Security Engineers at the Cupertino have cancelled their planned session at this week's Black Hat security convention in Las Vegas.
In what would have been a first for Apple, members of its security response team had been scheduled to talk about how it handles security threats and vulnerabilities in Mac OSX and other Apple software.
They were expected to declare that Apple takes security seriously and outline how it adds additional layers on top of the OSX Unix base to keep customers secure.
Jobs' Mob doesn't interact much with the rest of the computing security community and has a reputation for lacking openness about its security practices, an approach for which it has been criticised by other security researchers.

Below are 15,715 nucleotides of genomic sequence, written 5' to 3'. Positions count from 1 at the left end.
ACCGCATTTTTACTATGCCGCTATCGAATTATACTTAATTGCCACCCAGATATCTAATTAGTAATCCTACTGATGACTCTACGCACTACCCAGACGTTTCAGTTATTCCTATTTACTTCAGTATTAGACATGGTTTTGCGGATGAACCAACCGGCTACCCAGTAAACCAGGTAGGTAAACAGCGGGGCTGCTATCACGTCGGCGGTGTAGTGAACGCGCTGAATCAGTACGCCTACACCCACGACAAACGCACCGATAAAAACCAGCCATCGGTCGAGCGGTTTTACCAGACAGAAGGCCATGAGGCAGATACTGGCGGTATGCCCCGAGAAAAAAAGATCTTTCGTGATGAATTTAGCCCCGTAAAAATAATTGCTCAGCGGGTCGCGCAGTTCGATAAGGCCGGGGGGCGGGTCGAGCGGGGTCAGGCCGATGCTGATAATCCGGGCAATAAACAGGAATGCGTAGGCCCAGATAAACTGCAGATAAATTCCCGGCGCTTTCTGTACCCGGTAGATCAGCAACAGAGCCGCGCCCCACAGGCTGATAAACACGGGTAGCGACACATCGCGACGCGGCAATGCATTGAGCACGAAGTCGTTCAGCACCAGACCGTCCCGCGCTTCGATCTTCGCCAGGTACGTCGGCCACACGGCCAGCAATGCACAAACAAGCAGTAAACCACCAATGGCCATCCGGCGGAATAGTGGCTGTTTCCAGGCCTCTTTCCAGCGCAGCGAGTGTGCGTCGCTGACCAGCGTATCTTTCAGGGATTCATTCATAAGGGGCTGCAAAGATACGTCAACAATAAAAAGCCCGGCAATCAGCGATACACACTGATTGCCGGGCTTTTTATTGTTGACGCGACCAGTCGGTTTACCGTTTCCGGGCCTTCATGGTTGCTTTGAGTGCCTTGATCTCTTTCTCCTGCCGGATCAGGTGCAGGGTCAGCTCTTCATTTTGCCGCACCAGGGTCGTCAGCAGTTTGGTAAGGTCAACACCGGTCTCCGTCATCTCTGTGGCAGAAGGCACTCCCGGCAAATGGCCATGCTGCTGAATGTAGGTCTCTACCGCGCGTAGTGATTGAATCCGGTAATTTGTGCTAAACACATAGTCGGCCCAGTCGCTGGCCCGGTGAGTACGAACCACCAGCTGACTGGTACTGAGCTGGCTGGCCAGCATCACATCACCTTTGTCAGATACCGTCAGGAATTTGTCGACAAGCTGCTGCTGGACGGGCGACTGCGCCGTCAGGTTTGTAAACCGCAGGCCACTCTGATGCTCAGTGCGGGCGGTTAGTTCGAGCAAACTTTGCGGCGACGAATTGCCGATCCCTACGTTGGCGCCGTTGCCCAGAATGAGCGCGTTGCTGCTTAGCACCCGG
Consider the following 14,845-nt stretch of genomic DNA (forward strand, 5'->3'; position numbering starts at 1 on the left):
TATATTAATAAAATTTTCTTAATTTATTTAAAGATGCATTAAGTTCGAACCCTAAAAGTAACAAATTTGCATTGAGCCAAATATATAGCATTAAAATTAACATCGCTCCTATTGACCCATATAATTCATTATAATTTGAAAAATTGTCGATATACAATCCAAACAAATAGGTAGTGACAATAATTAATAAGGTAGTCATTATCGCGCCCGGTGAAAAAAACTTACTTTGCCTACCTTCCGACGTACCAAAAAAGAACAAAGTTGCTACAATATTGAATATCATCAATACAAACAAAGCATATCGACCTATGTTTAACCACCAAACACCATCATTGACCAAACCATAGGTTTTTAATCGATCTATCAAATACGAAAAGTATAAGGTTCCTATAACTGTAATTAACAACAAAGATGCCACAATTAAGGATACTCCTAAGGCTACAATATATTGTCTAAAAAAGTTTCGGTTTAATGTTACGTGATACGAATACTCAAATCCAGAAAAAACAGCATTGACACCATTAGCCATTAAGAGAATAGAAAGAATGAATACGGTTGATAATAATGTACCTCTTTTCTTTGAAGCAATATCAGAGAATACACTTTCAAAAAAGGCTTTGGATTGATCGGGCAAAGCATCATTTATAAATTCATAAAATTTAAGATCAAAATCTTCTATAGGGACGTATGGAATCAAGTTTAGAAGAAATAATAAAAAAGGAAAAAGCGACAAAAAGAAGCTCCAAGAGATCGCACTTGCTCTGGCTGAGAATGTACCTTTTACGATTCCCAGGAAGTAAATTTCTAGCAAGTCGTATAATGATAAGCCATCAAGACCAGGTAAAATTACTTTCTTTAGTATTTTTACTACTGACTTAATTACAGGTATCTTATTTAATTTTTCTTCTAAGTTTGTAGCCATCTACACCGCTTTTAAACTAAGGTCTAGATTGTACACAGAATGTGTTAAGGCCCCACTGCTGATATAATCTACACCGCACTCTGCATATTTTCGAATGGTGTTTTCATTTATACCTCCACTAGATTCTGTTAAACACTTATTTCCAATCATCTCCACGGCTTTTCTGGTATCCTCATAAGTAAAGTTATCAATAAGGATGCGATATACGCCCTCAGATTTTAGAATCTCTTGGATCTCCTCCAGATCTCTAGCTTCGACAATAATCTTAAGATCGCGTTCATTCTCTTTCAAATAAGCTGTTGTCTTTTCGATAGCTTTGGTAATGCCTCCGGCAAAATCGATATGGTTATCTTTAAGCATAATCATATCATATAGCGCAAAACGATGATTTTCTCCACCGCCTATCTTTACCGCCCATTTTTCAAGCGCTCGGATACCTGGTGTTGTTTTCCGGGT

Apple was noticably tardy in releasing its patch for the DNS cache poisoning vulnerability recently discovered by Dan Kaminsky. And the company apparently blew its fix to the DNS flaw, according to a researcher at SANS Internet Storm Center.
Apple pulled its session virtually at the last minute, Black Hat director Jeff Moss said Friday in an interview with Computerworld.
Moss said, "Marketing got wind of it, and nobody at Apple is ever allowed to speak publicly about anything without marketing approval."
He declined to reveal who from Apple was scheduled to speak at the conference, saying that naming the individuals could jeopardise their jobs.
By being so obsessive about the company's precious image that it barred its employees from talking about its security engineering, Steve Jobs' pastel dictatorship has lost an opportunity to present Apple's security practices in a positive light and dispel impressions in the industry that it's a computer security lightweight. µ
Apple bails out of Black Hat gig
By Egan Orion on Aug 5, 2008 9:48AM